Identity. The question of, “Who am I?”

I had a young lady tell me she was tired of behaving and performing like she felt was demanded of her by her boss, friends, church (others might add parents, husband and children) – but she was terrified that if she stopped acting like she perceived everyone wanted her to act she would have no sense of who she was, that she would lose her identity. Hence the question, “Pastor Jim, who am I?”  

I gave her the Lord’s answer from two short verses of scripture, summed up in this phrase: “You are God’s child.”

“Yet to all who received him, to those who believed in his name, he gave the right to become children of God – children born not of natural descent, nor of human decision or a husband’s will, but born of God.”  (John 1:1-2).

Then I tried to illustrate the Lord’s definition of who she is with the following word picture (having asked her to put aside the dysfunction of her own family for a moment so she could get the essence of what it might mean to be God’s child).

If asked about myself I might respond by saying, “I am a pastor, a director of a ministry, a retired submarine sailor, a father, a husband, a Bible teacher, a man who works with young married couples at the church.” But the truth is, none of those are who I “am.” More correctly, they are roles I have chosen to try and fulfill. If I want to know who I am, I need to go back to the place where I am accepted purely on that basis – the basis of who I am, not what I do or have done or am expected to do – and that place would be the home of Elmer and Marjorie Groves, my parents. The uniqueness of the relationship with them is that, unlike all my present roles, it had nothing to do with my choosing. I did not choose them – they chose me. I am their child. Everything else is just what I do as their child.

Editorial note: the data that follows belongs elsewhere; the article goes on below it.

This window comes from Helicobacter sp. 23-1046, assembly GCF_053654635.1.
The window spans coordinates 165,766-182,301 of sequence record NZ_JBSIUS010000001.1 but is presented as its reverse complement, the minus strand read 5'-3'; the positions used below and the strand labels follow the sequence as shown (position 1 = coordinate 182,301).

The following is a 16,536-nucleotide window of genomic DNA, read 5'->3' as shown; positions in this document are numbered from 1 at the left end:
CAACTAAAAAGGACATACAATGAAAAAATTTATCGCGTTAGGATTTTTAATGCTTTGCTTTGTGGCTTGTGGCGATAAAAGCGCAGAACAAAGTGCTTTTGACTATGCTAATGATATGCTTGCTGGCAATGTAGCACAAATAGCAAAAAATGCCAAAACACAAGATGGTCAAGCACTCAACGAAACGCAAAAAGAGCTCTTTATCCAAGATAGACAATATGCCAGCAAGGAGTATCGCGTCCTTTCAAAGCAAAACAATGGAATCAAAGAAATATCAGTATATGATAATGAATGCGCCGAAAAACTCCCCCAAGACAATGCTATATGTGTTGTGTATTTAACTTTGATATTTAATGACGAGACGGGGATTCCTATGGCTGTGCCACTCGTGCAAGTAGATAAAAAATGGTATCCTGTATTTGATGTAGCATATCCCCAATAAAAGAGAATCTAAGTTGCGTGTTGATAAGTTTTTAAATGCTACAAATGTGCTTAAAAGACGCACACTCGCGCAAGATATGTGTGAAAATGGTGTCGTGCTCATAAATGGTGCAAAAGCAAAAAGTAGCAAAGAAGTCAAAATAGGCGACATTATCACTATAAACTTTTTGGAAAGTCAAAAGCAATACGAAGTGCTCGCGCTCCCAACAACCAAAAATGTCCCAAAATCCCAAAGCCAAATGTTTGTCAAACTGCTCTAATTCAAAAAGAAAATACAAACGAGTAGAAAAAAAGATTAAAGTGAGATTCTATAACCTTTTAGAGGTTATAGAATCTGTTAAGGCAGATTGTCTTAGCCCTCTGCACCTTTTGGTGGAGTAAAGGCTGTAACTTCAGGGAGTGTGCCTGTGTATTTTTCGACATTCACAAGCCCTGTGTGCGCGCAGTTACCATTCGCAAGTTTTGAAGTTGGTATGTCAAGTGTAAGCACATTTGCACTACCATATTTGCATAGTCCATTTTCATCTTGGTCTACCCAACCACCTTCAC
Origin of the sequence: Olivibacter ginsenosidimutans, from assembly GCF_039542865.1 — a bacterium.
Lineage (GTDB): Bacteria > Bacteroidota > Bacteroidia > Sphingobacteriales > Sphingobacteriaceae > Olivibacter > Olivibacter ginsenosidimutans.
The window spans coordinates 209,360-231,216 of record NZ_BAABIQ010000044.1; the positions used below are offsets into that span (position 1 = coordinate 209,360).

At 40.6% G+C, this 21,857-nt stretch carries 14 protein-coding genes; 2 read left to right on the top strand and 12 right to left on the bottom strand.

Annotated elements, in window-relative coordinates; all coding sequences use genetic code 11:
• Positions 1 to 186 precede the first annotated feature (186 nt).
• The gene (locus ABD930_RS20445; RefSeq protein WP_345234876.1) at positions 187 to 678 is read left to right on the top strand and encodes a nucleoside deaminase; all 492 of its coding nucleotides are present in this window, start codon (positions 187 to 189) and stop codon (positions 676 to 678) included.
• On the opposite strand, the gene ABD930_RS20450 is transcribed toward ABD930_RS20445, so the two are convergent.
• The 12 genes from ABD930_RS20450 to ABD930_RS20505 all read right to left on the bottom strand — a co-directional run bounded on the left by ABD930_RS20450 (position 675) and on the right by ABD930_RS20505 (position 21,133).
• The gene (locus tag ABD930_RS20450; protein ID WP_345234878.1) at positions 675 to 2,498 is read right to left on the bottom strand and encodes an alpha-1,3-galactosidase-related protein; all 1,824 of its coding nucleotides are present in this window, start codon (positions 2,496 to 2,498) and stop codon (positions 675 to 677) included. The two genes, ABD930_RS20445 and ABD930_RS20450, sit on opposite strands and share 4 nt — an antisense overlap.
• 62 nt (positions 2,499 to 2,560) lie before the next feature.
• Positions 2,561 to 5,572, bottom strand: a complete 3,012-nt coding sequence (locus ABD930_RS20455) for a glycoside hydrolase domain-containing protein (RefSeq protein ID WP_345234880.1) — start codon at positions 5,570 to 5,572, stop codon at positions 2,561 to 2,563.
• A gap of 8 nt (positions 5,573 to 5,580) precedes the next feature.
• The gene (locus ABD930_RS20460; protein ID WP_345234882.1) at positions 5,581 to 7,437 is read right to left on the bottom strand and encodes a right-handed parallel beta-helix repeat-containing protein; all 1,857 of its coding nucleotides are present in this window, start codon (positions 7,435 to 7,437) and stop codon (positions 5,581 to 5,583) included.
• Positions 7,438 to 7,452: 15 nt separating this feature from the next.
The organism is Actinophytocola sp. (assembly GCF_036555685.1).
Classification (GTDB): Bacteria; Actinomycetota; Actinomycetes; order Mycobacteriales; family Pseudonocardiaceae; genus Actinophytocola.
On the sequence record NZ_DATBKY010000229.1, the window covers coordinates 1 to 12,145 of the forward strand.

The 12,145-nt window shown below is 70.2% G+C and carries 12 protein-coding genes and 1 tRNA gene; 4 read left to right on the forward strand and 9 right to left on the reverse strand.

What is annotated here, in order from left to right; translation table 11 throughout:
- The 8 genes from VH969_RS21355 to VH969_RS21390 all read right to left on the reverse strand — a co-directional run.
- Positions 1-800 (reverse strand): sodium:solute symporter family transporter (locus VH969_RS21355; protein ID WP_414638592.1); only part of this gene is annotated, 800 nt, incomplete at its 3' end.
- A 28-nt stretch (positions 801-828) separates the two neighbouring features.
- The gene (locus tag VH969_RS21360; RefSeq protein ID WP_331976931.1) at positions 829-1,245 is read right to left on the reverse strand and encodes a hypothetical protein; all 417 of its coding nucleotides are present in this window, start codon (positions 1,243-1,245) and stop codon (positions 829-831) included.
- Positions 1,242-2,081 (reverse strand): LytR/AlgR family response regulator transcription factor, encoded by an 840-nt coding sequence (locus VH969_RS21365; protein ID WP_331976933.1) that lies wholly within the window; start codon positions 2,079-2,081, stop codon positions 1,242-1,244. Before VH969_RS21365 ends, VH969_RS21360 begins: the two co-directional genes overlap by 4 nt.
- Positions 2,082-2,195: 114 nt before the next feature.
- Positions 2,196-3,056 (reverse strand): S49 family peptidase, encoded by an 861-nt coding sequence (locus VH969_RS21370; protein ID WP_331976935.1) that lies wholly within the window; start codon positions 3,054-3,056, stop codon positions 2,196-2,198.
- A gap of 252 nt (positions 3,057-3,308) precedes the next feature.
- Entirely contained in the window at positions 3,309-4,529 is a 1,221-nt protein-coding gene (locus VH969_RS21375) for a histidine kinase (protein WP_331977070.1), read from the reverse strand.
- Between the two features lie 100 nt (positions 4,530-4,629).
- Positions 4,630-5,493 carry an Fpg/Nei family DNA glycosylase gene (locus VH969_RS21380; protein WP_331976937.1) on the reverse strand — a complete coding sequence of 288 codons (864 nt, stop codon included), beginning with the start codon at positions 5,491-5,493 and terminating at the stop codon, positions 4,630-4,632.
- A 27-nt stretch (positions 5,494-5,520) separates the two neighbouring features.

If everything in my life were to seemingly fall apart all at once – the ministry fold due to lack of support, my wife threaten to divorce me, my children reject me, my pastor ask me to immediately stop leading Bible studies – I know I would start to question my identity and worth. But all I would have to do is purchase a plane ticket and fly to Seattle, drive the short distance to my parent’s home, ring the doorbell and when that door opened, I would instantly be able to tell you who I am – I am Elmer and Marjorie’s child. There are no conditions, no lists of behaviors or accomplishments to be satisfied at their door. In spite of all the failures I may have experienced in the roles I chose to assume, they would welcome me, accept me, embrace me, love me, simply for who I am – their child. In the solace of that special place, I would be able to set aside all my role related issues and rediscover my true identity and worth. And once that was reestablished, I could return to Orlando and face the challenges of my chosen roles on the solid foundation of who I truly am.

Life would be much more peaceful and abundant if we would separate “what I do” from “who I am” – and make the effort to “go home” more often to rediscover what it means to be God’s child.

Pastor Jim

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